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14 September 2011 | Angeline Albert
Buyers should increase the use of SMEs where they can, says one
Martin Blake, the corporate head of procurement at London Probation Trust has increased his organisation’s SME supply base but believes success in this
area for most buying teams is limited.
Blake, who has a procurement team of four and an annual purchasing spend
of £46 million, has succeeded in beating his 2010/11 SME engagement target.
His aim of ensuring SMEs make up 40 per cent of those participating in
tenders was surpassed when 65 per cent did so. Additionally, some 62 per cent
of those who won contracts were SMEs.
His team achieved this by simplifying tender documentation and contract
terms (including placing less onus on liabilities) and the direct targeting of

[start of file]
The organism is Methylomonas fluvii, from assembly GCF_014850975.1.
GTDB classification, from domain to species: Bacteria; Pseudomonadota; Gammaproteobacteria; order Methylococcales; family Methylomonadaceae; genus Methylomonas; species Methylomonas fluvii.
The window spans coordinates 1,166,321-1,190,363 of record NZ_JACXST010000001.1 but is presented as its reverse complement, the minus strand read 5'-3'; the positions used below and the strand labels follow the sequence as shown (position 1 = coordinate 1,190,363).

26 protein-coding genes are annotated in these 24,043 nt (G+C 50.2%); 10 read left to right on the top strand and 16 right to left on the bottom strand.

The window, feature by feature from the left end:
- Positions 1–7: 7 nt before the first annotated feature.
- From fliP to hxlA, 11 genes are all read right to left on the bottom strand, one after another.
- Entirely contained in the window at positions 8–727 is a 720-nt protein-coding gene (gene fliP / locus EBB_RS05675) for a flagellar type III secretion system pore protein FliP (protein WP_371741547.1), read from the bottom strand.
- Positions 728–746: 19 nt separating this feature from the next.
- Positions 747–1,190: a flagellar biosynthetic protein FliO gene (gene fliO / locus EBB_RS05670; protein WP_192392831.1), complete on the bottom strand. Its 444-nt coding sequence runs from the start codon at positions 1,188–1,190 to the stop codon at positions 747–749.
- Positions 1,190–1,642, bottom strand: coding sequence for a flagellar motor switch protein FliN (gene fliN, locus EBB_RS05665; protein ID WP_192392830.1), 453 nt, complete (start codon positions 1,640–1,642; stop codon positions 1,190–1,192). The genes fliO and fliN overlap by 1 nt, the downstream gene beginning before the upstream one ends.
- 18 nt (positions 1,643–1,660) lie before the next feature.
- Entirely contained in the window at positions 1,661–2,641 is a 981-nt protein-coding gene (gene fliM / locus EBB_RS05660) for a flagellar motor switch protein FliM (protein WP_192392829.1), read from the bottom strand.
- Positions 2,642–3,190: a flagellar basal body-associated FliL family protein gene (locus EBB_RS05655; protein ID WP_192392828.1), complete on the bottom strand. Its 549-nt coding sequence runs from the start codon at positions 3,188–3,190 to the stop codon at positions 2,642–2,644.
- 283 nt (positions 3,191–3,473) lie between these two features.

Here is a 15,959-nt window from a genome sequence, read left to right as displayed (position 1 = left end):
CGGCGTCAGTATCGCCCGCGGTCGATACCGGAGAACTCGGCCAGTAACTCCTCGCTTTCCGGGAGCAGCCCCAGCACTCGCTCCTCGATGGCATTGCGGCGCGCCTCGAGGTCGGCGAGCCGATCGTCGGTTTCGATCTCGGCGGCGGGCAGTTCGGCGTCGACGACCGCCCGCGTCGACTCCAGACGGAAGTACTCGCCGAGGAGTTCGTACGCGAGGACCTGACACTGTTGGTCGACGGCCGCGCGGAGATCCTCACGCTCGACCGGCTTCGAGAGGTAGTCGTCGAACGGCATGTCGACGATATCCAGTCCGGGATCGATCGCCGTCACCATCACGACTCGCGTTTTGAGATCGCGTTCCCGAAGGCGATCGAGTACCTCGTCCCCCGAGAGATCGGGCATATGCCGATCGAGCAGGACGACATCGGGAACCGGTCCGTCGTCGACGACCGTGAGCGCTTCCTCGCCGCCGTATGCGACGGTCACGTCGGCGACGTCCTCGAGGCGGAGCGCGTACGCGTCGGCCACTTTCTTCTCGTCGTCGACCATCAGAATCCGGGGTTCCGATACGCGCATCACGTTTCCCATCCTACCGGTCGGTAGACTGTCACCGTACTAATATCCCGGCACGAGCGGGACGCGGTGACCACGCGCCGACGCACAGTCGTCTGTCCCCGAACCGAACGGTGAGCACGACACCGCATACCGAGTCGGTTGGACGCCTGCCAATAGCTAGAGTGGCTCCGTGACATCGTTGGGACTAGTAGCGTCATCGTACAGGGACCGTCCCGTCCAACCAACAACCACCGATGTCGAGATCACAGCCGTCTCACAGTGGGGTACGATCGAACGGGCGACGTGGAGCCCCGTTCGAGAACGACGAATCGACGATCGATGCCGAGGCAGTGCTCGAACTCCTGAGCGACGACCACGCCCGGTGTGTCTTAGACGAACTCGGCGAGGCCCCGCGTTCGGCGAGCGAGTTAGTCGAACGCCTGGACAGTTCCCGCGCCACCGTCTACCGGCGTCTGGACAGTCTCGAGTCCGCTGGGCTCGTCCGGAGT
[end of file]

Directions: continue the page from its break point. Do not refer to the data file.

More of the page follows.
local suppliers through the websites of member organisations.
With services (such as alcohol treatment and mental health) to purchase that
favour third sector SMEs, Blake said his task was easier than central
government trying to buy a commodity such as electricity. “This method works
well for directs, but indirects, especially commodities and utilities, can
often be more challenging,” he said.
The achievement comes as the government’s Efficiency & Reform Group
has been calling for more SME engagement, more local suppliers and greater
efficiencies from public sector bodies.
Blake believes the ERG’s drive for the bigger and cheaper deals creates
tensions for buyers who are encouraged to buy from frameworks, a path that “too
often means only dealing with the big players”.
“There is an SME market when it comes to recruitment agencies and
finding temporary workers. There are framework agreements available but that
may not fit for the diversity and localism required.”